LABOR TRAFFICKING

Labor trafficking is the product of fast fashion, used by many companies like H&M, Nike, along with others in countries, where it's less expensive to produce in masses. The people who work for these companies end up not being paid enough and being in horrible conditions in sweatshops.

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Research Question

What does modern slavery look like? And, how can we help people be more aware that even though it may look different, slavery still exists?

Introduction

As a human being, we should have freedom from labor and torture, yet when looking deeper into the history of a forever 21 shirt, it's the opposite of that. These million dollar companies such as Nike, Wal-Mart, Ralph Lauren, and H&M use child labor/sweatshops to make more money. There are sweatshops all over the world, but most are located in Central America, South America, Asia, China, and India. The term "sweatshop" was first used in the late 19th century to describe aspects of the tailoring trade, but sweatshop conditions exist in other industries. 

 

These poor women and children, and sometimes men, receive inhumane treatment. They often have inhumane working conditions, unfair wages, unreasonable hours, and a lack of benefits for their hard work. These cruel working environments were built for companies to gain profit by driving down the cost of production. 

 

Modern-day slavery can be debt slavery, forced marriage, involuntary servitude, forced labor, and in this case, child labor. Even though slavery doesn't look the same as it did in 1920, that doesn't mean it doesn't exist. These people that are suffering don't deserve it because they are human too.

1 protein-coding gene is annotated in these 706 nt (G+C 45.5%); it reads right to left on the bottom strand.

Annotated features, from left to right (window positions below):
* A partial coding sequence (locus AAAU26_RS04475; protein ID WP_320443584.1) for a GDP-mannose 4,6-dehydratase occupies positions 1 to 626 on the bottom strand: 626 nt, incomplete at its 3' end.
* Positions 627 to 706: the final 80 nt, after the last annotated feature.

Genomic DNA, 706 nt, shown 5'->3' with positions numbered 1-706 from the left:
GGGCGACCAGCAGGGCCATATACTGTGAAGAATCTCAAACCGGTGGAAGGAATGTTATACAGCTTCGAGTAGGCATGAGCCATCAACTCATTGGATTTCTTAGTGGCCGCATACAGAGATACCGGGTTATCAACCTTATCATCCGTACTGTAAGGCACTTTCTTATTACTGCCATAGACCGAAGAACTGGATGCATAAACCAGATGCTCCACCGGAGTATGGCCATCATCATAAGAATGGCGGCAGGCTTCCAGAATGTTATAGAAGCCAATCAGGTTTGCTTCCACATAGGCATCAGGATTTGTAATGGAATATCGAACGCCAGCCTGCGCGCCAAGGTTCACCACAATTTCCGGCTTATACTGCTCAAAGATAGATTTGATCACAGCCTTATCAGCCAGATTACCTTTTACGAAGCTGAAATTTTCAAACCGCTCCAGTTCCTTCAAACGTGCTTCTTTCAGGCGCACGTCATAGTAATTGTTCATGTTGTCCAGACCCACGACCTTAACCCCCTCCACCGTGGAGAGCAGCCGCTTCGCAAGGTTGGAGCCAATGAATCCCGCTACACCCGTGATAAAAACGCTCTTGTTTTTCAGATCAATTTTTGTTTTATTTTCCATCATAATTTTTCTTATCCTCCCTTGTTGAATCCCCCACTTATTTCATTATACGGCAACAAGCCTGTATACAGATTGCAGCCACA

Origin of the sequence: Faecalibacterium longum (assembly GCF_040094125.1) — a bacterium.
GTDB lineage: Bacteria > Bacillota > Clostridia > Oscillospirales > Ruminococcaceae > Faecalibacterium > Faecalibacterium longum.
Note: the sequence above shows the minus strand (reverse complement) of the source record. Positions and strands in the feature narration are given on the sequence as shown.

Raising awareness of child labor is essential. Sign petitions to increase the worker's pay, invest in clothing that comes from a better place if you don't want to support the sweatshops, buy secondhand clothing. After you learn about this, spread the word. Educate others on this unlawful practice.

Public Service Announcement

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Shows how we see sweatshop workers as less than human. As we see them as people creating our new clothes but forgetting the bigger picture of how much they are suffering from low wages.

Infographic

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This represents the number of kids around the world who work in sweatshops. The first figure represents 0 to 1% of kids around the world, and the second figure shows 6 to 55% of the kids

Final Proposal

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People can take action by buying less clothing, upcycle old clothes, buy used clothes, and support sustainable clothing brands.

Meet the Team

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Sherea B.

I'm from NY, Queens but my family is from Bangladesh. I became more interested in my culture so I began my research. I slowly learned about labor trafficking and how unfair it is. As someone who’s family came from Bangladesh I couldn’t stand that and want to raise awareness about it.

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Mbaba D.

I am from New York City, Harlem and I want to let people know the process of how their everyday clothes are made through art. Discussions are also really important because it allows me and anyone else I’m talking to, to voice their opinions and find solutions.

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Jolandina S.

I’m different. I like to talk about things that get thrown under the rug and looked upon bc I like to face problems head-on. People deserve to know the truth and I’ll do anything I can to put it out there.

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Monica U.

I think that social injustices like labor trafficking should be discussed more. I think people should be more aware of worldwide social injustices especially ones that are rarely discussed.